Within immigrant society, different groups wish to help the migrants in different ways – immigrant societies are multilayered and multidimensional. We examine the situation where there exists a foundation that has resources and that wishes to help the migrants. To do so, they need migrant groups to invest effort in helping their country folk. Migrant groups compete against one another by helping their country folk and to win grants from the foundation. We develop a model that considers how such a competition affects the resources invested by the groups' supporters and how beneficial it is to immigrants. We consider two alternative rewards systems for supporters – absolute and relative ranking – in achieving their goals.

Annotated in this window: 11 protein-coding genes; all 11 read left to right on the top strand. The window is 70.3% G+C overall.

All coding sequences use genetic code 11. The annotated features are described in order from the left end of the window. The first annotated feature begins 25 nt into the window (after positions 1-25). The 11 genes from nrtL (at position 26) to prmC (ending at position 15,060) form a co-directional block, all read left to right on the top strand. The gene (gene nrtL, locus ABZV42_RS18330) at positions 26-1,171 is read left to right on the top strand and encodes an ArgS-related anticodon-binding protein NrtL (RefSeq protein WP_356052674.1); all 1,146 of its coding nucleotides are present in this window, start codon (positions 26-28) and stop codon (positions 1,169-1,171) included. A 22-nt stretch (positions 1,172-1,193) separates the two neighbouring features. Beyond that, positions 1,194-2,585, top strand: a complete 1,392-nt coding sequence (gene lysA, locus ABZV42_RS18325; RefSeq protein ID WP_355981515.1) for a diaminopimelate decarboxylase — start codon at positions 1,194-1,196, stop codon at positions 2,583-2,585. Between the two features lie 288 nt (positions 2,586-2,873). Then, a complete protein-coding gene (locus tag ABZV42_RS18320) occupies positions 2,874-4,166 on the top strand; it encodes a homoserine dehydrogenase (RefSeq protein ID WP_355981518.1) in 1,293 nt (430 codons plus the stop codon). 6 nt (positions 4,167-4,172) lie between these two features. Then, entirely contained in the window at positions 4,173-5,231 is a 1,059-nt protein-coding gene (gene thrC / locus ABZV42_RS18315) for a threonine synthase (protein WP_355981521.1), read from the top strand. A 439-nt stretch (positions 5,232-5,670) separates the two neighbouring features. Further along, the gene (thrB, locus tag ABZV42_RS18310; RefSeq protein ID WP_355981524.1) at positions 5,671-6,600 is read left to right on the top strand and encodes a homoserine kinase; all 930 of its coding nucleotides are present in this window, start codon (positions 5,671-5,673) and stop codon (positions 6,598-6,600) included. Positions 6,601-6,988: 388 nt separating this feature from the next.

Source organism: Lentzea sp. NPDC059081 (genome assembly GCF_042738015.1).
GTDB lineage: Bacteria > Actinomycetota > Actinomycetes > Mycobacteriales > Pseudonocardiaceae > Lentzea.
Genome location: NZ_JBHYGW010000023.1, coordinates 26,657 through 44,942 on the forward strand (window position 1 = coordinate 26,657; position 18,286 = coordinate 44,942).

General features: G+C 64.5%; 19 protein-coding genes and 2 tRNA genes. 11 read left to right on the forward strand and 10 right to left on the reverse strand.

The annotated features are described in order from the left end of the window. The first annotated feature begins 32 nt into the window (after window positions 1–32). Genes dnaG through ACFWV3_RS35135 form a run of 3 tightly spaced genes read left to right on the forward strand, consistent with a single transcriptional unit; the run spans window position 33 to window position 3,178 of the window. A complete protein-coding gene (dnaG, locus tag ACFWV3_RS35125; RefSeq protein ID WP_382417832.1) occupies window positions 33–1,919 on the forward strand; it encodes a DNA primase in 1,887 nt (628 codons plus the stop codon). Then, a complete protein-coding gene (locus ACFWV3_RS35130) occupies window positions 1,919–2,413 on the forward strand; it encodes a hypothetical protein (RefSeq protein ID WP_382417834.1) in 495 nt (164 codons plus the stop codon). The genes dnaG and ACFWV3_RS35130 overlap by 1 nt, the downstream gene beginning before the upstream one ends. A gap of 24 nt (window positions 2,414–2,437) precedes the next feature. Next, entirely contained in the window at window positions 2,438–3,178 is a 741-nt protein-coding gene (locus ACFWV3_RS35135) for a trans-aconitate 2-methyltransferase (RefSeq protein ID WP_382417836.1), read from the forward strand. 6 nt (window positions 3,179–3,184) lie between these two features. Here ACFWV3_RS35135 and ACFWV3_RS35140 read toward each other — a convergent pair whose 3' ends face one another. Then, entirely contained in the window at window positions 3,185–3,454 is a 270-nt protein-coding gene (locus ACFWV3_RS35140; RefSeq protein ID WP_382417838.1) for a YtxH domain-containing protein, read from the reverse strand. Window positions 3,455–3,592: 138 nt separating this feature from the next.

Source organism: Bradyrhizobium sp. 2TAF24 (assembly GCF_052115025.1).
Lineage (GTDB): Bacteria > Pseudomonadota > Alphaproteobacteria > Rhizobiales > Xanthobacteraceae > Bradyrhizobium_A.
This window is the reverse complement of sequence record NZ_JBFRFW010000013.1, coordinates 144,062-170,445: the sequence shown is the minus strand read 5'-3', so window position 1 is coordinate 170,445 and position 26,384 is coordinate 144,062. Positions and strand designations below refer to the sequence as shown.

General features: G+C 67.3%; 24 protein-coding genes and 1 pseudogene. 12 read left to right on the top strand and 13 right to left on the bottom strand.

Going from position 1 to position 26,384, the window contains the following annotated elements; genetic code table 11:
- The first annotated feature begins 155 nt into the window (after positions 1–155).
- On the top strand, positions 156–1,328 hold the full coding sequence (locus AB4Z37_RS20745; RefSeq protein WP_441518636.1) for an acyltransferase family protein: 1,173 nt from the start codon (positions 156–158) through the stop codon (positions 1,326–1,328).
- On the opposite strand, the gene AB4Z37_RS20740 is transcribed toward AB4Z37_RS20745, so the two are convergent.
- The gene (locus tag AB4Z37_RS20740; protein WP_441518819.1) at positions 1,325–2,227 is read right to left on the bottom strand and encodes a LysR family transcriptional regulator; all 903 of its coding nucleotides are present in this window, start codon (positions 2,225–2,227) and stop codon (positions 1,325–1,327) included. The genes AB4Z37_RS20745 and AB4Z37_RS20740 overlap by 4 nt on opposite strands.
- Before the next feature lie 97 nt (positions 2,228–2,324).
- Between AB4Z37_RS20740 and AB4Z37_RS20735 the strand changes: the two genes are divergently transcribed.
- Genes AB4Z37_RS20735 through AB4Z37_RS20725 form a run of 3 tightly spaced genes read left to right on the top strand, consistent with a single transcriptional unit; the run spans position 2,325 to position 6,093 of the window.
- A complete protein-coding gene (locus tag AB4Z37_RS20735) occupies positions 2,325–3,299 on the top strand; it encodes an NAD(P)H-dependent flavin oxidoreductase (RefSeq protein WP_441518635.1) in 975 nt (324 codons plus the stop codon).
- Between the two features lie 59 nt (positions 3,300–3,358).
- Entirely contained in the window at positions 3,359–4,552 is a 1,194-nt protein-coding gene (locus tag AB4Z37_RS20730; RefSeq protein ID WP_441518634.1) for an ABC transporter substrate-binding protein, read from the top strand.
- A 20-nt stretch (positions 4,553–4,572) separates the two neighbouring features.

Epstein, G. and Gang, I. (2010), "Chapter 13 A Political Economy of the Immigrant Assimilation: Internal Dynamics", Epstein, G. and Gang, I. (Ed.) Migration and Culture (Frontiers of Economics and Globalization, Vol. 8), Emerald Group Publishing Limited, Bingley, pp. 325-339. https://doi.org/10.1108/S1574-8715(2010)0000008019Download as .RIS
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